I’m sure Charles Feeney was a great guy, and it certainly sounds like he gave the money he amassed to very good causes (and anonymously too!)
The thing to remember when reading these stories, though, is that billionaires shouldn’t exist. They make their money off the back of workers and tax loopholes. I’d challenge anyone who says otherwise to send proof.
As I’ve said many times before, if a regular person wakes up with what they think is a ‘good idea’ but is actually misguided and dangerous, then nothing much is likely to come of it. But a billionaire, by dint of their huge unearned wealth can make it happen. And recently, we’ve had an object lesson in how that can go wrong… (*cough* Musk *cough*)
Feeney was a proponent of “Giving While Living,” believing he could make more of a difference in causes he cared about while he was alive, rather than setting up a foundation after he died, according to the Atlantic Philanthropies.
“It’s much more fun to give while you are alive than to give when you are dead,” Feeney said in a biography about him, “The Billionaire Who Wasn’t.”
Feeney set up the Atlantic Philanthropies in 1982, transferring all of his business assets to it two years later, according to the foundation. In 2020, the foundation closed its doors after it said it had successfully given away all of its funds.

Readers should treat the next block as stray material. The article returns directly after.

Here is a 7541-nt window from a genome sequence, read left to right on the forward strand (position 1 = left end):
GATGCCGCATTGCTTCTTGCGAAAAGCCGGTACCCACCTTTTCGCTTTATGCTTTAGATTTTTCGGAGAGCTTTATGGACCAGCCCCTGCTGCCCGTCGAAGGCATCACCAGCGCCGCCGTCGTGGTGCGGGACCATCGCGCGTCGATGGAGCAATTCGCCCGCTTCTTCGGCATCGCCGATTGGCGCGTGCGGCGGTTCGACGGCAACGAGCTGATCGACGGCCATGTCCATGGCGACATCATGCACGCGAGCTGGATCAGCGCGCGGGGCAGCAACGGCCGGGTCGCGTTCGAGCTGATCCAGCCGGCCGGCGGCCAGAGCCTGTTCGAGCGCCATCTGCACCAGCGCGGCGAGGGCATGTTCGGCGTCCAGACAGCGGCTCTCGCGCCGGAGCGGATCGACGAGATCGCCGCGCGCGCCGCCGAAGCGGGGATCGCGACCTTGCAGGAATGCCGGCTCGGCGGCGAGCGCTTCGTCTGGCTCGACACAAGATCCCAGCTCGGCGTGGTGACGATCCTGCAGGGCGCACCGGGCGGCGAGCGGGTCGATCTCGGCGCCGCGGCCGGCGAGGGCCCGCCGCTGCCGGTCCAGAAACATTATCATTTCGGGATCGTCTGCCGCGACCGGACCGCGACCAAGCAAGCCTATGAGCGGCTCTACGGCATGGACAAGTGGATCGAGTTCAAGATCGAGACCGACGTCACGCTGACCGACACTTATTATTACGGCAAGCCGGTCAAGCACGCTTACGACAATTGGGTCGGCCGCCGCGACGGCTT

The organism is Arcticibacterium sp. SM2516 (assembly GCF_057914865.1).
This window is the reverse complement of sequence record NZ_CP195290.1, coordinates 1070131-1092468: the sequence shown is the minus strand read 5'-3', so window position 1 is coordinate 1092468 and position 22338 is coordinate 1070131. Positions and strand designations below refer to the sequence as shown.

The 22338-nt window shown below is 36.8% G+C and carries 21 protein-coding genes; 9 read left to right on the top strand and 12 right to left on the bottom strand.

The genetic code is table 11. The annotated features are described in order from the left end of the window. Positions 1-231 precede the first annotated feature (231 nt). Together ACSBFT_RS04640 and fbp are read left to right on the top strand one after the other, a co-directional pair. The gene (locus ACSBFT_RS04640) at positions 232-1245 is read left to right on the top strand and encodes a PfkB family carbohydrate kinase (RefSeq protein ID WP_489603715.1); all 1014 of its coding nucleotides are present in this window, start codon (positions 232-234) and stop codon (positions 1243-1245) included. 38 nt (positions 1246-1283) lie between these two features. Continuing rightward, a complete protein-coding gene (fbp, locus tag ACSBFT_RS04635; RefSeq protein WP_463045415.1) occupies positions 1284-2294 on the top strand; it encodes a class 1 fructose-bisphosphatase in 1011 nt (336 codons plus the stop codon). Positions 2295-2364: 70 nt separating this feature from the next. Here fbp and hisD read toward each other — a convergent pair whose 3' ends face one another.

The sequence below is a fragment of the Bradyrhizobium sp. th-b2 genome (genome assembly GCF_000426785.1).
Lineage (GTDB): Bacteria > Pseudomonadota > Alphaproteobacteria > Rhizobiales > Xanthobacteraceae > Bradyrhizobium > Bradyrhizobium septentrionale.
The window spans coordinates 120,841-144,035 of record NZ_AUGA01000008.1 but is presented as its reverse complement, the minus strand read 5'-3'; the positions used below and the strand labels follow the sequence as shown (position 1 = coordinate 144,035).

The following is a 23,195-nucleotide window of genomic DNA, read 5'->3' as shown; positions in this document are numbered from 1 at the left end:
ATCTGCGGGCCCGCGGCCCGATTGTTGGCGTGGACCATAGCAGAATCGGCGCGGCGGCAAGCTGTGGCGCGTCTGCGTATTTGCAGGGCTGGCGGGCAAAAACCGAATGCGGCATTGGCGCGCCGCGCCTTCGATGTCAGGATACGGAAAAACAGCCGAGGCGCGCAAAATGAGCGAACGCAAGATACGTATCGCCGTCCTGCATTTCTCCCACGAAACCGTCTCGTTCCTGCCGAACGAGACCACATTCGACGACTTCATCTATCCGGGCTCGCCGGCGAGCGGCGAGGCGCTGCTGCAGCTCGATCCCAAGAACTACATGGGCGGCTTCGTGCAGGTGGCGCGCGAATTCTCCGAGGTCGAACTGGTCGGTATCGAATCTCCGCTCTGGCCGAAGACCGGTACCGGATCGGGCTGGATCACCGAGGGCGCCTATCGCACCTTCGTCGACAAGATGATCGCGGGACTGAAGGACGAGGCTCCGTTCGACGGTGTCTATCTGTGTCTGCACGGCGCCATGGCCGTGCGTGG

In total, the Atlantic Philanthropies made grants totaling $8 billion across five continents — much of it anonymously, the foundation said. Donations supported education, health care, human rights and more. Feeney’s foundation donated to infrastructure in Vietnam, universities in Ireland and medical centers devoted to finding cures for cancer and cardiovascular disease, according to the foundation’s website.
Feeney chose to live the last three decades of his life frugally, his foundation said: He did not own a car or home, preferring to live in a rented apartment in San Francisco, according to the foundation.